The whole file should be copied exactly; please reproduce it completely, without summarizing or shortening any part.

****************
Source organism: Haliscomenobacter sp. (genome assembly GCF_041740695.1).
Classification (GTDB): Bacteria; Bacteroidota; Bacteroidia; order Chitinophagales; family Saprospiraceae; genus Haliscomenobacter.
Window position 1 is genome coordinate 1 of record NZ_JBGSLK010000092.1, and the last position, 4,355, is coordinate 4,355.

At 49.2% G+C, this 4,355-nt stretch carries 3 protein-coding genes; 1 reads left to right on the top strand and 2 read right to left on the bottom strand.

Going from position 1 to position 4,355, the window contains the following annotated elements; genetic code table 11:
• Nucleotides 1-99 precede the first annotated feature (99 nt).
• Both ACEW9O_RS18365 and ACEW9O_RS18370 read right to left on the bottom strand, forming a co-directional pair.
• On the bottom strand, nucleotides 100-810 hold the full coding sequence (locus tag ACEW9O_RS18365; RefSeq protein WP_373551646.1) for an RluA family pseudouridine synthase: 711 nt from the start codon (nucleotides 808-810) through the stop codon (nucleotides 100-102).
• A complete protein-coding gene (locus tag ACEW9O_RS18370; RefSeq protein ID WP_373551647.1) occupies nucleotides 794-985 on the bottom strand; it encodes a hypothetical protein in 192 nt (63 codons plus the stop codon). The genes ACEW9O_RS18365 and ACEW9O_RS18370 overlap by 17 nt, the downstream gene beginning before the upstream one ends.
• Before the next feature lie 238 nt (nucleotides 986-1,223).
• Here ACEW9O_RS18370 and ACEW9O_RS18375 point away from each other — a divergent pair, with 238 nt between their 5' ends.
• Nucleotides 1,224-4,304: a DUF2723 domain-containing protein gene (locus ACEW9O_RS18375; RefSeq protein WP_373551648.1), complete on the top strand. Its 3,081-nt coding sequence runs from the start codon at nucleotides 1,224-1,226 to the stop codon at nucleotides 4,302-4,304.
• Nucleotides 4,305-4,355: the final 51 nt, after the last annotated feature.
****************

Source organism: Haliscomenobacter sp. (genome assembly GCF_041740695.1).
Classification (GTDB): Bacteria; Bacteroidota; Bacteroidia; order Chitinophagales; family Saprospiraceae; genus Haliscomenobacter.
Window position 1 is genome coordinate 1 of record NZ_JBGSLK010000092.1, and the last position, 4,355, is coordinate 4,355.

At 49.2% G+C, this 4,355-nt stretch carries 3 protein-coding genes; 1 reads left to right on the top strand and 2 read right to left on the bottom strand.

Going from position 1 to position 4,355, the window contains the following annotated elements; genetic code table 11:
• Nucleotides 1-99 precede the first annotated feature (99 nt).
• Both ACEW9O_RS18365 and ACEW9O_RS18370 read right to left on the bottom strand, forming a co-directional pair.
• On the bottom strand, nucleotides 100-810 hold the full coding sequence (locus tag ACEW9O_RS18365; RefSeq protein WP_373551646.1) for an RluA family pseudouridine synthase: 711 nt from the start codon (nucleotides 808-810) through the stop codon (nucleotides 100-102).
• A complete protein-coding gene (locus tag ACEW9O_RS18370; RefSeq protein ID WP_373551647.1) occupies nucleotides 794-985 on the bottom strand; it encodes a hypothetical protein in 192 nt (63 codons plus the stop codon). The genes ACEW9O_RS18365 and ACEW9O_RS18370 overlap by 17 nt, the downstream gene beginning before the upstream one ends.
• Before the next feature lie 238 nt (nucleotides 986-1,223).
• Here ACEW9O_RS18370 and ACEW9O_RS18375 point away from each other — a divergent pair, with 238 nt between their 5' ends.
• Nucleotides 1,224-4,304: a DUF2723 domain-containing protein gene (locus ACEW9O_RS18375; RefSeq protein WP_373551648.1), complete on the top strand. Its 3,081-nt coding sequence runs from the start codon at nucleotides 1,224-1,226 to the stop codon at nucleotides 4,302-4,304.
• Nucleotides 4,305-4,355: the final 51 nt, after the last annotated feature.